Wednesday’s episode of Horizon on BBC2 reveals a shocking truth concerning the nature of corporate culture and the types of individuals it nurtures.
BBC2′s Horizon documentary on Wednesday was an eye opener to say the least. Entitled ‘are you good or evil’ it sets about explaining recent developments in neuroscience and how scientists are beginning to recognise the kind of brain patterns and genes that characterise a psychopathic personality. The kinds of advances we are witnessing in these fields never fail to amaze me. They are allowing us to peer deeper into the human psyche than we ever have before and what we are finding is often quite disturbing and unsettling. It’s a fascinating and highly philosophical field which is helping us get to grips with what it actually is to be human and why we are the way we are.
The programme featured Prof Jim Fallon, who’s was given a number of brain scans by a colleague and asked to sort them into distinctive groups. He had no prior knowledge concerning the recipients of these brain scans but found a distinct difference in some of them and so grouped these seperately. It turned out that every one of the brain scans in this distinctly different group belonged to a convicted murderer or psychopath. Further studies into genes reveals how the MAOA gene (also referred to as the ‘warrior gene’) is another important precursor in an individual propensity to psychopathy. It seemed that scientific research was beginning to reveal a distinct neural and genetic template for a psychopath. But this was only half the story. It is the combination of these two factors along with the social trigger of an abusive or troubled childhood that sees to cause psychoapthy to fully develop.
This is all very fascinating, but what really made me think was the announcement of a simple statistic whose implications seemed to stretch far beyond the remit of the programme. Far beyond the remit of science infact. The issues thrown up by Horizon are at once ethical, social and political in their implications. Perhaps even economic. It seems that psychopathic personalities are much more common than we would perhaps realise and that these personalities can operate within society quite normally. Indeed, in some scenarios they can positively thrive. It turns out that psychopathic personalities have been found to exist in far greater concentrations in the boardrooms of big businesses and corporations. Infact there are four times more psychopaths these groups of people than there are in a normal cross section of society.
Now lets just take that statistic in shall we. Four times as many psychopaths in the gleaming towers and citadels of London’s square mile than walk the streets far below. Four times greater a concentration of unempathetic, manipulative, charming and potentially viscous people betting billions of pounds of savers money on risky financial investments, playing the stockmarkets, earning the big bucks until… well until the whole house of cards came crashing down in 2008. It seems there are times when the results of rigorous scientific research reveals what people quite often observe anecdotally within a given system or society. This is one of those occasions.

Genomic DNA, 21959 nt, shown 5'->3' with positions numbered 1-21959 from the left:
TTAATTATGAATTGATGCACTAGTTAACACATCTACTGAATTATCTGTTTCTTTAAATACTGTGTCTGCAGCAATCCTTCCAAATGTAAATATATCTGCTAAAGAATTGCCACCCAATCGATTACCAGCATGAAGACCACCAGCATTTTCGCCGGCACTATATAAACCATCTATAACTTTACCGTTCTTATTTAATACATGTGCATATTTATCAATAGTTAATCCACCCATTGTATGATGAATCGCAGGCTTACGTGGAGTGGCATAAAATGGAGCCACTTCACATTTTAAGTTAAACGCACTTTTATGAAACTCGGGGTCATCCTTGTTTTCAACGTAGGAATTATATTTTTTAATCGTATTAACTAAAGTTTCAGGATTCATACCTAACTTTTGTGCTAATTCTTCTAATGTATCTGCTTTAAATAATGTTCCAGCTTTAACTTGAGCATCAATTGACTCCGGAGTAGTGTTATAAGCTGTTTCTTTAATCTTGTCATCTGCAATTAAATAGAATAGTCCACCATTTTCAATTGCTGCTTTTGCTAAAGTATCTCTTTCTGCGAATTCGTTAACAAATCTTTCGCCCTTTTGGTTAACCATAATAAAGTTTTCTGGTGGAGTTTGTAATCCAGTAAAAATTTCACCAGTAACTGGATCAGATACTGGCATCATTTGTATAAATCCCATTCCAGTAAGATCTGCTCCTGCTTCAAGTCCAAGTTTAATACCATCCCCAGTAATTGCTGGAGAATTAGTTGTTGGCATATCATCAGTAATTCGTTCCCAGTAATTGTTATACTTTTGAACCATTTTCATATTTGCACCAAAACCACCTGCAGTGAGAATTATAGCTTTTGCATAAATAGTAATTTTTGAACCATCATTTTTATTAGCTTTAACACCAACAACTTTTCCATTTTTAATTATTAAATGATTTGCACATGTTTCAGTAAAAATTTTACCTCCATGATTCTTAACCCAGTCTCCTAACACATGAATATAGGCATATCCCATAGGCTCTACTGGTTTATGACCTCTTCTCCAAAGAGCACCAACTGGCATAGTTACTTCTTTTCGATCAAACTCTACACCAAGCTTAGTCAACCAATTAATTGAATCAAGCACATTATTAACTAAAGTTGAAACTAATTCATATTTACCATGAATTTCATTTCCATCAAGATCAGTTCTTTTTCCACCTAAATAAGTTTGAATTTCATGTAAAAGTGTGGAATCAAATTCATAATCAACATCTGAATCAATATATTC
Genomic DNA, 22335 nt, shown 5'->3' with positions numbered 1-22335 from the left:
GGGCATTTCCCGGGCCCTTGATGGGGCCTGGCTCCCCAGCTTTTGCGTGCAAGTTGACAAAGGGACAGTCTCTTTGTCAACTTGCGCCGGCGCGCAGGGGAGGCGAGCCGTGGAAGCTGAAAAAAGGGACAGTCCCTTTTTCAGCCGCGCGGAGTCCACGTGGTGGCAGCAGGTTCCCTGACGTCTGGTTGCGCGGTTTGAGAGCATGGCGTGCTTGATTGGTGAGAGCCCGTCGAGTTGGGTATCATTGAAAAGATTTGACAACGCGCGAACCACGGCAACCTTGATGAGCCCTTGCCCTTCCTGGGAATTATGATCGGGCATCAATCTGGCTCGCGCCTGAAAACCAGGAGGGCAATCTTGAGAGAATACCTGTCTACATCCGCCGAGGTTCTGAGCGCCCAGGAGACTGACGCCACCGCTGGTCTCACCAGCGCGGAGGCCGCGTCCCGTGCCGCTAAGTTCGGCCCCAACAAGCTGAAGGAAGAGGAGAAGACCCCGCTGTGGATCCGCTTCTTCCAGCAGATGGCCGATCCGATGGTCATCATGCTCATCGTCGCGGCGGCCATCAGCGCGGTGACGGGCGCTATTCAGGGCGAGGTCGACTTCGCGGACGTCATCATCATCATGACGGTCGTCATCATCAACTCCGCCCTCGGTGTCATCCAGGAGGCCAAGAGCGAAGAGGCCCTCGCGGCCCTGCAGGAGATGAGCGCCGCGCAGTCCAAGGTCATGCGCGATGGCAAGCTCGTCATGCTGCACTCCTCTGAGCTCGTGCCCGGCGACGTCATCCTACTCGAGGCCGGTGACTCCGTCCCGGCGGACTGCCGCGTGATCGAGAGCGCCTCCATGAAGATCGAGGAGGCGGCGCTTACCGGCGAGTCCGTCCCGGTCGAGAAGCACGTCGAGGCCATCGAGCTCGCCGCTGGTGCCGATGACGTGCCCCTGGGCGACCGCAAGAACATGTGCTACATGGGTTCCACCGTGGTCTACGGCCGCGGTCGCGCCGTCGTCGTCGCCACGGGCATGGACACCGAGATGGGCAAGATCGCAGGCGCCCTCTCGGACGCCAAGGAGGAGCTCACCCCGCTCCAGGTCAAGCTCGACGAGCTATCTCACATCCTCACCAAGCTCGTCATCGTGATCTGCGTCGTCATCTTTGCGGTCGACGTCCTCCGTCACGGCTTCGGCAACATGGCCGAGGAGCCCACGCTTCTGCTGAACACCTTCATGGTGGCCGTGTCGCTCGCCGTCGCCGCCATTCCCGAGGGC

Lets look at wikipedias definition of a psychopath.
“The prototypical psychopath has deficits or deviance in several areas: interpersonal relationships, emotion, and behavior. Psychopaths gain satisfaction through antisocial behavior, and do not experience shame, guilt, or remorse for their actions. Psychopaths lack a sense of guilt or remorse for any harm they may have caused others, instead rationalizing the behavior, blaming someone else, or denying it outright. Psychopaths also lack empathy towards others in general, resulting in tactlessness, insensitivity, and contemptuousness. Psychopaths can have a superficial charm about them, enabled by a willingness to say anything to anyone without concern for accuracy or truth. Shallow affect also describes the psychopath’s tendency for genuine emotion to be short-lived, glib and egocentric, with an overall cold demeanor. They tend to be impulsive and irresponsible, often failing to keep a job or defaulting on debts.“
We can now accurately and detachedly observe that some of the most fundamental institutions of our nation’s financial wealth and the pillars of our economy, have much higher concentrations of psychopaths making decisions at the top levels than in normal cross sections of society. It is no wonder then, that this tendency fostered such a consequence free environment; an environment that became so engrained into corporate culture that it became systemic throughout the entire free market economies of the world. It has always been self evident that very few men at the top of these organisations saw the dangers lurking around the corner. But maybe many did and they just didn’t really care about the consequences. Greed has always been prescribed as the driving force of this collective corporate myopia, but could we add psychopathy as a factor as well?
This kind of clinical description not only seems to describe individuals but systems and practices in general. In many ways it offers up explanations for a lot of the post banking crisis behaviour we have seen from banks and financial institutions and the individuals that run them. These institutions, many of which in the UK are now majority tax payer owned, seem to have absolved themselves of all blame, perhaps occasionally feigning guilt when public relations requires them to do so. They are antisocial, in that they have no concern for the damage they have caused and their egocentricity is surely self evident.
I don’t know about you, but if the consequences of curbing obscene bankers bonuses means a move towards a less finance sector dependent economy in the long term, and less psychopathic bankers at the helm of the British economy in the short term, then I’ll help chip in for their plane tickets myself.